Both programs emerged in the '80s by pioneering the sport's changing emphasis from power to speed at a time when the country's population shift helped create a preponderance of high school talent in their backyards. Florida began its emergence under Steve Spurrier a decade later, creating a trio of football factories in the same state.

Today, however, the Sunshine State schools hardly have a stranglehold on their home-grown talent. Everyone recruits Florida. And nearly every top-flight program has an abundance of speed.

Meanwhile, the importance of conference alignment has risen dramatically in the BCS era. It may seem strange to a college newcomer, but the 'Noles and 'Canes were independents when they first made waves, with Miami later joining the Big East ('91) and Florida State the ACC ('92), and the 'Canes ultimately joining the ACC in 2004.

At the time, ACC officials envisioned the conference emerging as a new superpower led by the two Florida forerunners. Unfortunately, the move coincided almost exactly with the decline of those two programs and with Urban Meyer's arrival at Florida. Today, the SEC has emerged as the nation's most respected conference -- and games like Florida-Alabama have become the 2010 equivalent to Florida State-Miami in 2000.

Bowden, who said this week on's Mandel Initiative podcast that he'll be rushing home from a book signing in Vero Beach, Fla., to watch Saturday's game, believes the state's power balance shifts in a "circle" and, inevitably, will return to the 'Canes and 'Noles.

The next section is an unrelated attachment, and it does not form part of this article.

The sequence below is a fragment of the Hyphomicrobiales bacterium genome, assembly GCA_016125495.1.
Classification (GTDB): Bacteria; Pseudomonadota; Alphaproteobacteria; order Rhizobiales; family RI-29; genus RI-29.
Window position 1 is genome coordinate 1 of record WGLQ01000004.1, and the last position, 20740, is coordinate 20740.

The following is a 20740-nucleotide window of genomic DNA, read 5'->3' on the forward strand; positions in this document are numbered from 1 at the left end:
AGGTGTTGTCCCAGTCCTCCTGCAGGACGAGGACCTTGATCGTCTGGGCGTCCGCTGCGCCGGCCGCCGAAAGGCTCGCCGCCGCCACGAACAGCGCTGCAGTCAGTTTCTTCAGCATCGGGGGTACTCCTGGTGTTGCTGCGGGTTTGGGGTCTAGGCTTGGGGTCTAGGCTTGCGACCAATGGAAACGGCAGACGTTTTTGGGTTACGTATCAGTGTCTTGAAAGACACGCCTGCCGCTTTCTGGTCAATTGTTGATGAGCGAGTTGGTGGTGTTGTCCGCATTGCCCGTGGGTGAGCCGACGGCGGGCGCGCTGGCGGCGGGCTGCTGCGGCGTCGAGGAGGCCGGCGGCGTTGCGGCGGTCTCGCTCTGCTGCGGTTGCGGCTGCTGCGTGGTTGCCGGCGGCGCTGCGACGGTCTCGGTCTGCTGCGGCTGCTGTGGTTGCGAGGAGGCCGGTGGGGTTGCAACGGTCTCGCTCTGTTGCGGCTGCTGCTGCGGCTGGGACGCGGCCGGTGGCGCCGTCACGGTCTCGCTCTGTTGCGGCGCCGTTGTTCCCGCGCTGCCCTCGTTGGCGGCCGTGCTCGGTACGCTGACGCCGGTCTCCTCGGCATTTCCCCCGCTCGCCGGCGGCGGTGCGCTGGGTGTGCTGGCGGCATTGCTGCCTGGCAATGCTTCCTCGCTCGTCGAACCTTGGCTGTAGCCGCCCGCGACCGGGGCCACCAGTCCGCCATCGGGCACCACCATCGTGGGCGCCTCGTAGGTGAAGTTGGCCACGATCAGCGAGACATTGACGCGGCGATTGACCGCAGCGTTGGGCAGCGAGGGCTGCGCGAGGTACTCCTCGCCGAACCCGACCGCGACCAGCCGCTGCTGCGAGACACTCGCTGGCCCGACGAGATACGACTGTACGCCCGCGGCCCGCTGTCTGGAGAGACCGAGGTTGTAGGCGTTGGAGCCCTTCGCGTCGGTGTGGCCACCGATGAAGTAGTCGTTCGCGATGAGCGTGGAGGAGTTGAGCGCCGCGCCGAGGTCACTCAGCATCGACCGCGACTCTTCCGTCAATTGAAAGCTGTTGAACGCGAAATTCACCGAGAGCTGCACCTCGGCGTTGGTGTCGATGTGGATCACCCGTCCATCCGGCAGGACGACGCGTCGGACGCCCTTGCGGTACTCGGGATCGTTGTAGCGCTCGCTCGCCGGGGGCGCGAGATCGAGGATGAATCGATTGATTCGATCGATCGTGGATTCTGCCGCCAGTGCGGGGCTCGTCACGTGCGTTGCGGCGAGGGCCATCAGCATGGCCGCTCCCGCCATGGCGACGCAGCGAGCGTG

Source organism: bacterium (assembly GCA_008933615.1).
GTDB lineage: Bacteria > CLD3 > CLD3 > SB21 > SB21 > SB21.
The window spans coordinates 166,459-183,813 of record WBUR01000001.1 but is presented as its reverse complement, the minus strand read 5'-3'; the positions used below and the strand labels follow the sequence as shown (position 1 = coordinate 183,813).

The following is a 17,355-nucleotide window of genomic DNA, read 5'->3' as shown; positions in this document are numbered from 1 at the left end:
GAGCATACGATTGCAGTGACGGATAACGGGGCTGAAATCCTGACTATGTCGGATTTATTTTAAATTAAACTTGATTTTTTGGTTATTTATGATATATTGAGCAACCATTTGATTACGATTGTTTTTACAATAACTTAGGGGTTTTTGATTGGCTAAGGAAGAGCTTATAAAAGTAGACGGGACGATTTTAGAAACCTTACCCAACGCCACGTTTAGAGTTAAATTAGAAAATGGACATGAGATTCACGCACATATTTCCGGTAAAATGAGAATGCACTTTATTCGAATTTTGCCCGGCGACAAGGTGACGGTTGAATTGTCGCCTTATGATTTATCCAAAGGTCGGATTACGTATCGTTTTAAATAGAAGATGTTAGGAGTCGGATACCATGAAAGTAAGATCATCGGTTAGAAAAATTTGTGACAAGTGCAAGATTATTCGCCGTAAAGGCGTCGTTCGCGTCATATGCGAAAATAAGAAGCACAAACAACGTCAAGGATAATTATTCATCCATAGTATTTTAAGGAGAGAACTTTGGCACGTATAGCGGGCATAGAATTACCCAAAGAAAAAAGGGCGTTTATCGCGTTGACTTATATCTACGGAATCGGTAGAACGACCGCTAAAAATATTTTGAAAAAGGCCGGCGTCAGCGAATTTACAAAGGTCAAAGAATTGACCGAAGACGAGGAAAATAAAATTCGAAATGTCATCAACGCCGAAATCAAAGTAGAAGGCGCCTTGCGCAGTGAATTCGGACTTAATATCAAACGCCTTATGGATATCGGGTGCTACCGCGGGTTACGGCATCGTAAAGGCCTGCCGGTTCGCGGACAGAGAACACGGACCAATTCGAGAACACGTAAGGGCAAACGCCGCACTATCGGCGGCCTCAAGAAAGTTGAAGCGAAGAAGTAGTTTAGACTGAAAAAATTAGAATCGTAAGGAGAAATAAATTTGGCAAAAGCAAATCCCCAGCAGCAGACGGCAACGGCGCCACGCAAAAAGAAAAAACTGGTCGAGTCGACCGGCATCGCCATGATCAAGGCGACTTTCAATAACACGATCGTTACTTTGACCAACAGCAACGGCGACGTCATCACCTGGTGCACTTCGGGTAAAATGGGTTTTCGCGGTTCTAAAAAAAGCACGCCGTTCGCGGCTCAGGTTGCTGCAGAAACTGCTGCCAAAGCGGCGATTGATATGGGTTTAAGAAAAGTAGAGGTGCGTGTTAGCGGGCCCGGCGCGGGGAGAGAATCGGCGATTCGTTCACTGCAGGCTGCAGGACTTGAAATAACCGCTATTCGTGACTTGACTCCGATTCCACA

"I think they both are beginning to get back to that," said Bowden. "Miami ruled the roost from '83 until about '92. And then Florida State took over during the '90s, won two national championships. And then Florida took over in the 2000s. It's kind of been a cycle, and I really feel like Florida State and Miami both are climbing back up. ... They're about even which one's getting up the quickest. This game's going to tell us something."

Of course, Bowden said much the same thing every year during his last half-decade in Tallahassee, even as his teams slunk to 7-6 seasons in 2006 and '09. FSU fans still aren't entirely sold on the program's direction, as evidenced by an average of 16,000 empty seats at the team's first three home games this year. Most diehards, however, believed Bowden's and longtime defensive coordinator Mickey Andrews' departures necessary to move forward, and Andrews' replacement, Mark Stoops, has made an immediate impact.

That said, when the 'Noles traveled to Oklahoma on Sept. 11, they looked like they didn't belong on the same field. The Sooners won in a romp, 47-17. This will be FSU's first game of significance since.

Meanwhile, Miami's offense has become increasingly explosive, with Harris and receiver Leonard Hankerson forming one of the nation's most potent combos. However, when the 'Canes visited No. 2 Ohio State, Harris threw four interceptions, and the Buckeyes looked far closer to national-title contention.

"I think we're both headed in the right direction," said Fisher. "We've both got a lot of great young players on our team. Randy's been doing a great job of getting them back in it, we're still trying to get back to that level. I do think they're both headed in that direction."

Let's hope Fisher's right. In its heyday Florida State-Miami was special for a host of reasons -- it was new, it was hip, it was glamorous and, more often than not, it was dramatic. But the single biggest reason we watched was because the teams were so darn good. Saturday night's game will be fun, but the rivalry won't truly be "back" until the stakes are again at their highest.